The story of Jesus’ parents fulfilling their religious duty in the temple tells how they wanted a normal life for their child, much like every parent. Then taking the child, the old man Simeon blessed God, as his parents looked on amazed. But he also spoke troubling words of dark days ahead, images his mother would likely recall when they came to be fulfilled. And while parents make every effort to shield their children from danger, it helps more to give them the tools for when they have to face challenging times. We can only protect those we love so much. They grow up eventually. And if they are patient, forgiving, resilient, and determined, it should all work out in the end.
It is really the things we don’t see coming that will tell us of what we are made, things like terrorism and Ebola, earthquakes and tsunamis, religious intolerance, racial prejudice, and partisan politics. Our unwillingness to forgive, or to give others the benefit of doubt can cripple our faith in God. And our lack of faith in God can diminish our trust in the inherent goodness of people. What we learn at home in childhood about ourselves, about the world, and about God shapes the people we eventually become. And those lessons we will pass on to others. But we cannot teach well if we have not learned well. And if we possess the proper tools to handle those challenges we don’t see coming, we will be better off. The time for learning does not ever end. And the more relevant lessons are less historical facts, or mathematical formulas, or ethical principles, but rather that we are created in the image and likeness of God, that the values of the gospel surpass all other values, and that God desires we become more like him in all things.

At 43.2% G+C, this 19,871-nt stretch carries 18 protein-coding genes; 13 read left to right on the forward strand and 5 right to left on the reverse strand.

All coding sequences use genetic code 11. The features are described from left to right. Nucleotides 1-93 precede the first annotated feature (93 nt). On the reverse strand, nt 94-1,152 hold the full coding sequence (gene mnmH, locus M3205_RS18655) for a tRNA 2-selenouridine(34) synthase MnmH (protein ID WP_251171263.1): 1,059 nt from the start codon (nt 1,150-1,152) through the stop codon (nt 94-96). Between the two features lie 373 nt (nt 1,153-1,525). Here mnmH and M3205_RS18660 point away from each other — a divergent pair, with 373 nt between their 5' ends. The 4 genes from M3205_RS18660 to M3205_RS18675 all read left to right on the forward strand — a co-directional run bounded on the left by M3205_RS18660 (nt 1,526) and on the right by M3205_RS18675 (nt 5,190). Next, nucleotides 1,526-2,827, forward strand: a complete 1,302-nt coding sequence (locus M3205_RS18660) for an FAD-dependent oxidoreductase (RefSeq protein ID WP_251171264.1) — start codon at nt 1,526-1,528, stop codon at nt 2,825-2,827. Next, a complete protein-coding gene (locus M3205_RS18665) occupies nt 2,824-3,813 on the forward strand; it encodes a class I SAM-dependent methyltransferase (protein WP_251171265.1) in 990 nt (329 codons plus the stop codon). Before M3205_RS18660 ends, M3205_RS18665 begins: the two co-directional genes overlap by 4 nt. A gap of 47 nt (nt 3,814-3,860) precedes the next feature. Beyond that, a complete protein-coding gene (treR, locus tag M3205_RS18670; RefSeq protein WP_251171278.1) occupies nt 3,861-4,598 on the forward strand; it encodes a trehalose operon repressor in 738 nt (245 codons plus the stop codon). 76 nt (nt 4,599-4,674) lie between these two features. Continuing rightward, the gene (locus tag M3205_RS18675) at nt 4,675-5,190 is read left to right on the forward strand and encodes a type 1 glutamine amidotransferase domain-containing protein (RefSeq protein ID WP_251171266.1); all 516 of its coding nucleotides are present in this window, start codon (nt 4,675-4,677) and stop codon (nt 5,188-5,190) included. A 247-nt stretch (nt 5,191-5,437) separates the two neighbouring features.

It all works out in the end. And if it hasn’t worked out yet, it isn’t the end.
Rolo B Castillo © 2014